Captain Thomas Edwardes-Tucker’s Peninsular Diary, 23rd (Royal Welch Fusiliers) Regiment of Foot, 1813-14 A.D.C to Sir Thomas Picton
NO LONGER AVAILABLE IN ITS ORIGINAL FORMAT
NOW AVAILABLE IN NAPOLEONIC ARCHIVE VOLUME 4
This, the latest production in my series of previously unpublished or extremely rare memoirs of the Napoleonic Wars is a nice little journal by First Lieutenant Thomas Edwardes-Tucker of the 23rd (Welch Fusiliers) Regiment of Foot. It is very strange that such a famous regiment has only one partial memoir of its service in the Peninsular; that of Captain Thomas Browne, covering the end of 1810 to 1812, when he went on the Staff.
Thomas was the son of John Owen Edwardes who had assumed the additional surname of Tucker of Sealyham as his wife was joint heiress to the family estate.
Tucker joined the 23rd as a 2nd Lieutenant on 16 July 1807 from the 15th Foot and became a First Lieutenant on 22 September 1808. He served with the 2nd Battalion during Moore’s campaign in Spain and participated in the terrible retreat to Corunna. Transferring to the 1st Battalion he then served in Spain from December 1811, being present at the sieges of both Ciudad Rodrigo and Badajoz. At the latter he was severely wounded in the hip and jaw and returned home in May 1812 to recuperate; he was awarded two pensions of £100 per annum (£3,400 p.a. each in modern terms) as a pension for these wound. He was given the sobriquet of ‘Battered Jaws’ after this. Having recovered, he was not destined to return to the regiment; his family being practically neighbours of Sir Thomas Picton in West Wales, and their influence on the local voters would seem the most likely reason for him to suddenly be offered the position of aide de camp to General Picton, which he accepted and served throughout the remainder of the war in Spain and Southern France in this role. In 1848 when the Military General Service Medal was inaugurated, (retrospectively awarded to surviving veterans of actions from 1800); Tucker received a medal with bars for Corunna, Ciudad Rodrigo, Badajoz, Vitoria, Pyrenees, Orthes & Toulouse.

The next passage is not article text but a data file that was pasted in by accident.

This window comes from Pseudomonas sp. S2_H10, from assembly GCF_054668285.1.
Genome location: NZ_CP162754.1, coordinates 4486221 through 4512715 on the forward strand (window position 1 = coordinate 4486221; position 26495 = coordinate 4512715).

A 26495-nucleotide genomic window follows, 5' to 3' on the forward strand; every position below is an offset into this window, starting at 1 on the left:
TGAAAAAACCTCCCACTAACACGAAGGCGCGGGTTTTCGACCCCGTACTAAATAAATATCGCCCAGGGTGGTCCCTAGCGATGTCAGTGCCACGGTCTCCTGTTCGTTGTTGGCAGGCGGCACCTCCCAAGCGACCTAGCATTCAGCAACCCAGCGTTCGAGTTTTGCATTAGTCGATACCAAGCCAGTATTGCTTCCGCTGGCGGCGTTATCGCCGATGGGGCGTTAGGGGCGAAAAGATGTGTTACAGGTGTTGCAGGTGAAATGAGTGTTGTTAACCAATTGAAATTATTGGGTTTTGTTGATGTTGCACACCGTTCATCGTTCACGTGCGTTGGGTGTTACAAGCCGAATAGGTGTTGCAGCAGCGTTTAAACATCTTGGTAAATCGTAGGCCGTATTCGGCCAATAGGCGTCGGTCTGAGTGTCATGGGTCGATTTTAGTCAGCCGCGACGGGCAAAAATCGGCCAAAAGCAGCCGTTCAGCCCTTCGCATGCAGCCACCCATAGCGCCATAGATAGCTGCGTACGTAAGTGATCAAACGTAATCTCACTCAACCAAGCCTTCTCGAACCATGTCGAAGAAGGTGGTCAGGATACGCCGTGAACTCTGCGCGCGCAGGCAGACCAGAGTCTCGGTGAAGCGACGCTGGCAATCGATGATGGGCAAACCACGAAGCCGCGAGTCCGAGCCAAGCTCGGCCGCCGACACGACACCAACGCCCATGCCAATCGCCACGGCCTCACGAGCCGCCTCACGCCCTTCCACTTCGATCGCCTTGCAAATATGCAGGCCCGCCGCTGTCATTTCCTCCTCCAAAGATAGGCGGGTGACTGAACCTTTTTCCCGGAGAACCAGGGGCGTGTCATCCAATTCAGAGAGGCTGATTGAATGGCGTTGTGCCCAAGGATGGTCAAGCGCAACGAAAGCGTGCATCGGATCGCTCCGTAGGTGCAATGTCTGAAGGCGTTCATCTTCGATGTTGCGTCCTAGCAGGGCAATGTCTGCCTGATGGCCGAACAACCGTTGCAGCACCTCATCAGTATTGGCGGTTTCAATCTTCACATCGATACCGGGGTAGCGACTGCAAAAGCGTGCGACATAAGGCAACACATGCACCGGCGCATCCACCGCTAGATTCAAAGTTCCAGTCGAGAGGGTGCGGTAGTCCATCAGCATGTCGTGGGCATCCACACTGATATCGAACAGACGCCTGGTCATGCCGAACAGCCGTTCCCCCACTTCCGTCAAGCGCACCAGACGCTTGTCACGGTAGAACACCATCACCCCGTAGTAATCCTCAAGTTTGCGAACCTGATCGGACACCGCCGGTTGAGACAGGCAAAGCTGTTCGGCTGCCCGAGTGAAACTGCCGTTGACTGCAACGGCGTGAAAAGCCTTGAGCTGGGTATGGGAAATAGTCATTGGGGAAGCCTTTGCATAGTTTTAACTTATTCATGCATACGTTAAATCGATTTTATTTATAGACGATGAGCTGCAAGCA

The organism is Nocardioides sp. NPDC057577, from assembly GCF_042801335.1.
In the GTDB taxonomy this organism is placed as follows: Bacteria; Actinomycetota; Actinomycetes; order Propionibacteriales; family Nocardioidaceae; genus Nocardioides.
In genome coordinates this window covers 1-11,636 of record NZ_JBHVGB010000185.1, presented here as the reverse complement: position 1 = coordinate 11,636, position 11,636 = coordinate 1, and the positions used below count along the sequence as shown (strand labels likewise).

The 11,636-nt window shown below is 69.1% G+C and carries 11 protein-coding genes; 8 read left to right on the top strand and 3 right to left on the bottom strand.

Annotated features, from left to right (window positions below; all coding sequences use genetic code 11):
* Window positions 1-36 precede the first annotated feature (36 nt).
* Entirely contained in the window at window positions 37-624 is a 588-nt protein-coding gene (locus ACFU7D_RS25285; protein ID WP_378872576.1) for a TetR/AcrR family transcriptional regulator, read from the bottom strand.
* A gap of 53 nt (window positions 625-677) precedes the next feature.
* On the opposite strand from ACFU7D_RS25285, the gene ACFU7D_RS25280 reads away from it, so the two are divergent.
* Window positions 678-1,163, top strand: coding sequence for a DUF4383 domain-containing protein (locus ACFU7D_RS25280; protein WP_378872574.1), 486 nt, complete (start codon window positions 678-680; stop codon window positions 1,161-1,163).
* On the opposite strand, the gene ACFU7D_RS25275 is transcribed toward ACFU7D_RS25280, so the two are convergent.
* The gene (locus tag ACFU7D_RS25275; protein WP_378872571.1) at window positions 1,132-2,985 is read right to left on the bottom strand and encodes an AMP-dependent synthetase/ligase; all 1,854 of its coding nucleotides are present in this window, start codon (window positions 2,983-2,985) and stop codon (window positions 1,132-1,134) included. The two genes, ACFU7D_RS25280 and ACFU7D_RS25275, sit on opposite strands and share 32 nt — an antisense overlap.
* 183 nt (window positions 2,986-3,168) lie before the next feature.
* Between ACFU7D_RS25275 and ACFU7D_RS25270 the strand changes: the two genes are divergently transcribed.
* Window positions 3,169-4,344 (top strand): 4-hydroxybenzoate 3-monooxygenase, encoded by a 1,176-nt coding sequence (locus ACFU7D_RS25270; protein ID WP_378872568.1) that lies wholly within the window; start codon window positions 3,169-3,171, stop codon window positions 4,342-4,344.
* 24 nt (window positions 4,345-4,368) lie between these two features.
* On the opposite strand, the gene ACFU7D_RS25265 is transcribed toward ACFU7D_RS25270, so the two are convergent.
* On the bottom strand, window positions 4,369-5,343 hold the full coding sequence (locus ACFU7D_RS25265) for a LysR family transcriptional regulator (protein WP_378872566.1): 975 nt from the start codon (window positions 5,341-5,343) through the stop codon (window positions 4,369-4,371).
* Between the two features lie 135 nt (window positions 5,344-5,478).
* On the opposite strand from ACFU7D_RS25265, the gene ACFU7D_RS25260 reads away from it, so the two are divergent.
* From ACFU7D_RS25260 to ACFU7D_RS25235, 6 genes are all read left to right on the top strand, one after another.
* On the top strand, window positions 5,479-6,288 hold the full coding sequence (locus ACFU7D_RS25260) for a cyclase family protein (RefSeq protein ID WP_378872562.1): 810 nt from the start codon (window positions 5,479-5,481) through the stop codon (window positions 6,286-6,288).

Presumably Thomas wrote a journal throughout the war, but unfortunately only the one he wrote as aide de camp to Sir Thomas Picton has been found. it is hoped that the publication of this journal may unearth the hiding place of his other diaries, if they still exist.
With the end of the war in 1814, he returned home much troubled by his wounds and having gained a captaincy in the 44th Foot on 16 March 1815, he went on half pay. Tucker did not follow Picton to Waterloo and therefore was not with him at his gallant death. Tucker found his hip wound so troublesome as to be forced to use a wheelchair for the majority of his life. He married Emma Middleton and had children and was living in Omagh when his aunt left him her estate in 1835. He however died on the island of Jersey in 1853.